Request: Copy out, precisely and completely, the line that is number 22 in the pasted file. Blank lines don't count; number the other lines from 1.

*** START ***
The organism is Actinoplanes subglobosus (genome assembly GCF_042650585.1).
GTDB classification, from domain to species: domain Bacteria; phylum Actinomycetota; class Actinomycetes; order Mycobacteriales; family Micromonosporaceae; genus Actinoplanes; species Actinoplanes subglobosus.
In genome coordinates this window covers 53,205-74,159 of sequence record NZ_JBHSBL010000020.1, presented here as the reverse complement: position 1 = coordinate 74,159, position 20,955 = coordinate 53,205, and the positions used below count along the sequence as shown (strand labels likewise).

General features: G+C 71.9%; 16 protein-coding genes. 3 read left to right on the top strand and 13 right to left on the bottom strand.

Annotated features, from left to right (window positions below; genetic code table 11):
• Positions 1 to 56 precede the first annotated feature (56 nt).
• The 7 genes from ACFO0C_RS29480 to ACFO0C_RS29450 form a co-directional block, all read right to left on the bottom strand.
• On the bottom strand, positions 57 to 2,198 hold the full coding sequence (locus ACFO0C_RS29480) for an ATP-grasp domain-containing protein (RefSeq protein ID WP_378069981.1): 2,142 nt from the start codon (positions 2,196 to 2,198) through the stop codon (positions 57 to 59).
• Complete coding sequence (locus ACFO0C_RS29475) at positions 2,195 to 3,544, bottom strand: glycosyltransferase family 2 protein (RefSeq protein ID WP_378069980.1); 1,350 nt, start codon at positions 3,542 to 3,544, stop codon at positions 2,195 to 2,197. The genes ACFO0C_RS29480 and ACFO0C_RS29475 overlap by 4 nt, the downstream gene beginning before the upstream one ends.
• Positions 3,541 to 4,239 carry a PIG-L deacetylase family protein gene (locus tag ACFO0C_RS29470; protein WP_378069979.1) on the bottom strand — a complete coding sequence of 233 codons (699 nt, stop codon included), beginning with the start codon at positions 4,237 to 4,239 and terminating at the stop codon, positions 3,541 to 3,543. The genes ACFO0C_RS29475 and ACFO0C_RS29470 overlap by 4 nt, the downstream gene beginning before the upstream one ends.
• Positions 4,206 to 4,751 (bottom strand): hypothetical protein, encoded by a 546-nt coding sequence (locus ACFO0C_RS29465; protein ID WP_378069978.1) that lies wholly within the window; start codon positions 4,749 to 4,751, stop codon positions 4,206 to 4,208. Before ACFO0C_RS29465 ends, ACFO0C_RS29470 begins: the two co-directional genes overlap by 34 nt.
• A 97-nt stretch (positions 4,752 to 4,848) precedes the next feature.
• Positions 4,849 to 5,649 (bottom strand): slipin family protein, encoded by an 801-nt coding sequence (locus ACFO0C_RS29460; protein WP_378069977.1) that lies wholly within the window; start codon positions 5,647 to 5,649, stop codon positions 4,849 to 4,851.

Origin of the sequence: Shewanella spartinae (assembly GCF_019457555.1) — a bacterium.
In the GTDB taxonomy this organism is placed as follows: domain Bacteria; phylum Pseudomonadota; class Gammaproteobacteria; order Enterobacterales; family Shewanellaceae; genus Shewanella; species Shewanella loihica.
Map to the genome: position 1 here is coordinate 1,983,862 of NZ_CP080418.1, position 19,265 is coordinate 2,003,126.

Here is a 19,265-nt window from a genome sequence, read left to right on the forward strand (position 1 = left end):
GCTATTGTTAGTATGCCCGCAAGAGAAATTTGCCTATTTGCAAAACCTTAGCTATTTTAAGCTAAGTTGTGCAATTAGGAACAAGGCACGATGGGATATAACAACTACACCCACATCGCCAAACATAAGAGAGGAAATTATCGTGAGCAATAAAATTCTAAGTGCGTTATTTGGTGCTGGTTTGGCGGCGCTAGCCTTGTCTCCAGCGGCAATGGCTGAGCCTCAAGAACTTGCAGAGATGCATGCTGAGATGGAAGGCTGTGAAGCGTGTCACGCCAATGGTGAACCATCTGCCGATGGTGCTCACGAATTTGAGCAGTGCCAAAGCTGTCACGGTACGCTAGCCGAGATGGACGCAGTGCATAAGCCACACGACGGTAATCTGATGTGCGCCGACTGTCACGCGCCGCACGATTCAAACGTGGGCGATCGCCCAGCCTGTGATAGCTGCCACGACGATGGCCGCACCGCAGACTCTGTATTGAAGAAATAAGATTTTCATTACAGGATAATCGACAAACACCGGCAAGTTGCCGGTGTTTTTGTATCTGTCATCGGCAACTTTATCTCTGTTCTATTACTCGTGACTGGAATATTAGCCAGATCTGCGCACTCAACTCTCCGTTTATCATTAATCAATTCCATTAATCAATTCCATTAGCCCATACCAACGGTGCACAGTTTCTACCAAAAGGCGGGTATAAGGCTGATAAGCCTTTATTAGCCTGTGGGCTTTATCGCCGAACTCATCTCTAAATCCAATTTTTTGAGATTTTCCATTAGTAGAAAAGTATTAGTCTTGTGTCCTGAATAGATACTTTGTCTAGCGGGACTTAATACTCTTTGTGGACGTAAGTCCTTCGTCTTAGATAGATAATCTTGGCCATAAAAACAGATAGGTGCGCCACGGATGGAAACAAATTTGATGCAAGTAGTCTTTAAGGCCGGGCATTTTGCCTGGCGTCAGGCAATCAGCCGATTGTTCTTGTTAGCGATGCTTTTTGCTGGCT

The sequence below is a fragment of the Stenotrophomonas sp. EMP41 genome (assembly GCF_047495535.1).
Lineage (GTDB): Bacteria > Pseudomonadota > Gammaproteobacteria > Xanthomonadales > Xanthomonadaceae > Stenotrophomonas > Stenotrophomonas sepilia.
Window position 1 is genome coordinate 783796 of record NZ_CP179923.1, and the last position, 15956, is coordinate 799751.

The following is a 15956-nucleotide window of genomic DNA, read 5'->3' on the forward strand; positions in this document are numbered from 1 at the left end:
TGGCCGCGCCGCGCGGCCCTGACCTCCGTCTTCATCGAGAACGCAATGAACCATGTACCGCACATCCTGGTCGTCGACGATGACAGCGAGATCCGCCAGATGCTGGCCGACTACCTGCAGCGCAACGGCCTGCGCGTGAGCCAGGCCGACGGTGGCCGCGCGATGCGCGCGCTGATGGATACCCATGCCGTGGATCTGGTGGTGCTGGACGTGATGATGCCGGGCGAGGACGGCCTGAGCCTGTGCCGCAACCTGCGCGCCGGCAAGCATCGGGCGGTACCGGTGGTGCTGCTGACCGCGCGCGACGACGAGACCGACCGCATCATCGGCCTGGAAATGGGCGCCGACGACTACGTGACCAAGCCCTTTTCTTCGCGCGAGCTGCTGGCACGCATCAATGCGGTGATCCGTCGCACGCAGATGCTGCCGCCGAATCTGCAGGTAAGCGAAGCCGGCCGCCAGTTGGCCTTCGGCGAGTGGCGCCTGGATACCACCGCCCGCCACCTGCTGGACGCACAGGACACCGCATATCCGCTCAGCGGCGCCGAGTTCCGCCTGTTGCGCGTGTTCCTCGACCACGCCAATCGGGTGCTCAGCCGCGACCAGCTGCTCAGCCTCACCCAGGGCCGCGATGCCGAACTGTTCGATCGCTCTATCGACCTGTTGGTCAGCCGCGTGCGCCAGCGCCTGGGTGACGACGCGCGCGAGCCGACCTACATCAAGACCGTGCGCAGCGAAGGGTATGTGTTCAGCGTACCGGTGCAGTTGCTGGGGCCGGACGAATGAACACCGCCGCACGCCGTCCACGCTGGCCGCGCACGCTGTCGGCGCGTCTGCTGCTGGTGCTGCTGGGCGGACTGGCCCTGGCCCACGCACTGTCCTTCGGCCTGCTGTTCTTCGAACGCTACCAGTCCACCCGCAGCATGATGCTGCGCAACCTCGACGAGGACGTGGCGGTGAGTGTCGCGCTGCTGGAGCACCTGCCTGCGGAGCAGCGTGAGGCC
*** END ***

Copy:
The following is a 15956-nucleotide window of genomic DNA, read 5'->3' on the forward strand; positions in this document are numbered from 1 at the left end: